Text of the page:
The Crimson Petal and the White|
by Michel Faber
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|Sex and Drive in the Victorian Era
by Raj Mehta
Michel Faber's first novel, a satire of sorts, Under the Skin, and his collection of rather crotchety short stories, Some Rain Must Fall, have attracted much flattery and even infatuation over the past few years. His writing has come to foil expectation and indeed faithful description, infused as it is with a kind of subjective strangeness and fullness of subtlety that swings between hyperactivity and quiescence. Now we have his second novel, a result of some purported twenty-odd years of research and writing. The Crimson Petal and the White is a meticulously crafted, come-hither look at extreme alienation, sexual volition and zeal, and the moral climate of characters inhabiting Victorian London.
The Crimson Petal and the White quite literally escorts us along and introduces us to Sugar, a young, cultured prostitute who comes to command us with her nimble wit and quest for a better life. She encounters, rather by happenstance, the affluent William Rackham, ordained it turns out, to be the head of Rackham Perfumeries. Rackham is from the world of "hatted men" and enacts the narrator's early interjection and promise: "If you are beyond endurance, I can offer only my promise that there will be fucking in the very near future, not to mention madness, abduction, and violent death." Rackham becomes sexually passionate with Sugar¨to put it mildly. The vivid raunch and sexual lewdness is hardly Spartan fare in the novel. Nonetheless, Rackham's encounter with Sugar bespeaks not just of her magic sexual spell and energy, but also of the rigor and sexless life with his wife, Agnes, an instantiation of the specimen upper class Victorian woman:
He and Sugar speak, and Rackham comes to life. He has been dead these past few years, dead! Only now can he admit that he has been underground, hiding in fear from anyone worth knowing, deliberately avoiding bright company. Any company, in fact, in which he might be tempted or called upon toÓwell, let's put it this way: what is audacious promise in a golden-haired youth can be mocked, in a man with graying sideboards and an incipient triple chin, as mere gasbagging. For a long time now, William [Rackham] has made do with his internal monologues, his fantasies on park benches and the lavatory, immune from the risk of sniggers and yawns.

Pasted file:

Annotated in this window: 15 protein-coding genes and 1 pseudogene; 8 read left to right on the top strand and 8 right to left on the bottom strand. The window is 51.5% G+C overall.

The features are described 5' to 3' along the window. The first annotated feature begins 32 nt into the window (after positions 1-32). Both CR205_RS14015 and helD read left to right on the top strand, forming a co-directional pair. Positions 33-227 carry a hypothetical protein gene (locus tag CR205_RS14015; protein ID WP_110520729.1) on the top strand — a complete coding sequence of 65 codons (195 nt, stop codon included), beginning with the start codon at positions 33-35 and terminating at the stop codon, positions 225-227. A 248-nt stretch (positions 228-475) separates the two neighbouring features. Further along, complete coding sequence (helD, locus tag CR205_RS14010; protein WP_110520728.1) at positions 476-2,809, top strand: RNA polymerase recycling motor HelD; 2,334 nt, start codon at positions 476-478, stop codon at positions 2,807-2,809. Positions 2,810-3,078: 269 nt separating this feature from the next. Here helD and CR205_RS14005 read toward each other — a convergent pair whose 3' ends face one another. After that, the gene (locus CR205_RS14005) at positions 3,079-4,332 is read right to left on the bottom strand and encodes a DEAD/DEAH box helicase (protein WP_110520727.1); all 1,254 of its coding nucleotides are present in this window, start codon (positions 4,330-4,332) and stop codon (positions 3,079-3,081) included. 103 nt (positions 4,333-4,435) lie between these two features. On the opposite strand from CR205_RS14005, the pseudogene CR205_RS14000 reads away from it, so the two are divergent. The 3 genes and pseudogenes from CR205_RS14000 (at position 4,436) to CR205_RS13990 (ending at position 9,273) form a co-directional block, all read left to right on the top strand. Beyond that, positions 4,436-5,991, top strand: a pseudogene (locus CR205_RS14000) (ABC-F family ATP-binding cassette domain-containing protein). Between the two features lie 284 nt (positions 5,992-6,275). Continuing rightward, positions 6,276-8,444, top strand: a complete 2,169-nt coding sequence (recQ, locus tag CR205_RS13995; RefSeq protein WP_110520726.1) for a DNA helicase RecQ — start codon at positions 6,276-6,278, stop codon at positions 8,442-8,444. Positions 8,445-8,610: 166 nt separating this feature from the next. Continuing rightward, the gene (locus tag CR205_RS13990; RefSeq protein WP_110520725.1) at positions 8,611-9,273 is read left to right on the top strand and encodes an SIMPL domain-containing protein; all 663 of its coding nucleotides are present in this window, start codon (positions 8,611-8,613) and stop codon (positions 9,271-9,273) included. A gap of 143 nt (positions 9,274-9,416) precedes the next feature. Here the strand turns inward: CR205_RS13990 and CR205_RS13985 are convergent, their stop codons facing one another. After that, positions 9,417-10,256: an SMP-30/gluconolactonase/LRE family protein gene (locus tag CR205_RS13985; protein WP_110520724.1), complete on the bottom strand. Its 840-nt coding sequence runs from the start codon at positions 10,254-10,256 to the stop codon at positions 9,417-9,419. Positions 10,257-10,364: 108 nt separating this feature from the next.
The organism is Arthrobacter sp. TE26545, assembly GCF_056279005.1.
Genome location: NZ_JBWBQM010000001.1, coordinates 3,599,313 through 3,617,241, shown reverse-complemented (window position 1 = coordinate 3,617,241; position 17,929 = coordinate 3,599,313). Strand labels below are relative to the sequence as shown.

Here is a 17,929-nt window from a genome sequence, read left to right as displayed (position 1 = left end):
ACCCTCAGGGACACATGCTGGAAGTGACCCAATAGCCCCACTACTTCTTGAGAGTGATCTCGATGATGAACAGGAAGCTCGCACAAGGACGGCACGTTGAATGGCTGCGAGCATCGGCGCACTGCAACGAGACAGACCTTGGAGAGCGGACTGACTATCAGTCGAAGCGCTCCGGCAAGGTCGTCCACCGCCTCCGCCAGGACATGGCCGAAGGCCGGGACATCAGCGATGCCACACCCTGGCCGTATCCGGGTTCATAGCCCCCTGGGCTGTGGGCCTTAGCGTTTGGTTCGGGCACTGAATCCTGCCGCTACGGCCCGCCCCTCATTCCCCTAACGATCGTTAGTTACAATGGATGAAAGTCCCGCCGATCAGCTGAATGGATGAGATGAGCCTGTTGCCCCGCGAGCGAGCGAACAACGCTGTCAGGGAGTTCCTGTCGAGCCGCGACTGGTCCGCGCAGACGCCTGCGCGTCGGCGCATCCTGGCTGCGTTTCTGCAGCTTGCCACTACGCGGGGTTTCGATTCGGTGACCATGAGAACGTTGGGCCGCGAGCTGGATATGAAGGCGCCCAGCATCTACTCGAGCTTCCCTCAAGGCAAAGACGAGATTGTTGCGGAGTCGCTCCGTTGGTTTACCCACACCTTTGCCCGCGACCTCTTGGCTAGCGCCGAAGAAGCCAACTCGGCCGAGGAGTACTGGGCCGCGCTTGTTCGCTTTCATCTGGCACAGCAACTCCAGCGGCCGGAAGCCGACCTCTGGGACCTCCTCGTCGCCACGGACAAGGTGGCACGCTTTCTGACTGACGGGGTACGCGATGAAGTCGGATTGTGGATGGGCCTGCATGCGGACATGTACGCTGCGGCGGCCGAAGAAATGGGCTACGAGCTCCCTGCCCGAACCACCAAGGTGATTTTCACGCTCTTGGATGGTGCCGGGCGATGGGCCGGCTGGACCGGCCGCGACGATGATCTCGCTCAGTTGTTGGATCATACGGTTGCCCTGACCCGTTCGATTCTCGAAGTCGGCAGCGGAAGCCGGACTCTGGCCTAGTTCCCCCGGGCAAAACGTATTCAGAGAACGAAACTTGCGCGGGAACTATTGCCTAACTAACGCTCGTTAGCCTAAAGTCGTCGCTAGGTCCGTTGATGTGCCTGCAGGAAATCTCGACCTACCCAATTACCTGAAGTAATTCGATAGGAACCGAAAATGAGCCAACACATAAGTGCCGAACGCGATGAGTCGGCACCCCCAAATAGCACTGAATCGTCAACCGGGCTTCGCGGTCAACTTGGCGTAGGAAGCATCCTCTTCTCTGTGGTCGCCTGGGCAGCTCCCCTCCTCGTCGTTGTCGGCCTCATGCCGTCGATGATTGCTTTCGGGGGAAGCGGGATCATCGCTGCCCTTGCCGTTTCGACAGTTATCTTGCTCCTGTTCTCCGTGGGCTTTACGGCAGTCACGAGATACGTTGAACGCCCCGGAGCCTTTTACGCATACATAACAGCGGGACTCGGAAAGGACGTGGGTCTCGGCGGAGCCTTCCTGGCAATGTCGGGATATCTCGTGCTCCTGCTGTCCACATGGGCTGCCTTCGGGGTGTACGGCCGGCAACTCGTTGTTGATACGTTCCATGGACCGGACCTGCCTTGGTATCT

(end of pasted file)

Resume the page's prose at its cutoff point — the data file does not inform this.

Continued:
Rackham takes on Sugar as his mistress and governess (she is to look after his neglected daughter, Sophie), and the novel in the main is about the collision of their situations, concerns and wants, the deepening of their relationship, and Sugar's eventual rise from poverty, misery and servitude.
Whatever else might be said of Faber's titanic, 800-page tome, it has the sterling mark of the uneasiness with which Victorian novels begin. "Watch your step" the narrator says, "Keep your wits about you." And so we follow, if only with some apprehension, the teasing narrative voice as an act of seduction: "When I first caught your eye and you decided to come with me, you were probably thinking you would simply arrive and make yourself at homeÓ. Let's not be coy: you were hoping I would satisfy all the desires you're too shy to name, or at least show you a good time." It is in this way we are escorted through the story to the allure of the unfamiliar¨a world of streets, Mrs. Castaway's house of prostitutes, and rooms of sultry and scurrilous sex¨and cautioned even against distraction: "Are you still paying attention?" we are asked parenthetically at one point and nudged along, only to be confronted by the omniscient narrator once again at the end of the novel:
An abrupt parting, I know, but that's the way it always is, isn't it? You imagine you can make it last for ever, then suddenly it's over. I'm glad you chose me, even so; I hope I satisfied all your desires, or at least showed you a good time. How very long we've been together, and how very much we've lived through, and still I don't even know your name! But now it's time to let me go.
The Victorians had an indelible sense that they had inherited a fragmented world and that the coherence of the Christian era no longer served as shelter. "These are damned times," Matthew Arnold would tell us. So we tend to regard Nineteenth-century fiction as prefiguring Freud's ideas, most especially in the mediation it so usually seeks between narrative and desire. It has become a platitude of sorts now to regard characters in Victorian novels as being burdened by the dead hand of the past and living for the future. Victorian narrators frequently represent their activity as a quest. And the narrative object of desire is frequently a woman, the by now familiar portrait of a lady¨think for instance of characters like Austen's Emma, Bronte's Villette, Flaubert's Bovary, Eliot's Deronda, and Dicken's Dorrit.
That the novel's Victorian model is not anachronistic for Faber we need to charitably heed, for this is what captures the progress towards maturity and improvement on the part of the heroine, Sugar. It should be noted that Sugar's development is atypically un-'feminine' for a Victorian-style novel: she is "precocious", has "peculiar habits" and "[not] only is Sugar able to read and write, she actually enjoys it." We learn that "it isn't simple submission and depravity" that she provides, and that it is a shame that "Sugar's brain was not born into a man's head, and instead squirms, constricted and crammed, in the dainty skull of a girl. What a contribution she might have made to the British Empire!" Sugar then, is very much an approximation of the male hero of the Bildungsroman, and her quest to better her circumstance is best seen in this light. She is not necessarily an irreproachable or especially laudable character, but a protagonist around whom the narrative pools and with whom our sympathy lies and grows. A fundamental aspect of the characterization of Sugar is her marginalized status in society. Faber has centered his focus on a character of otherwise small importance or consequence in order to make her preeminent. It's interesting that her position and the broader patriarchal context is determined not only by class, but also by other women¨prostitutes and otherwise. Her character is always at the centre of our attention, and because of this transparency, Sugar differs from most other female character portraits in Nineteenth-century fiction.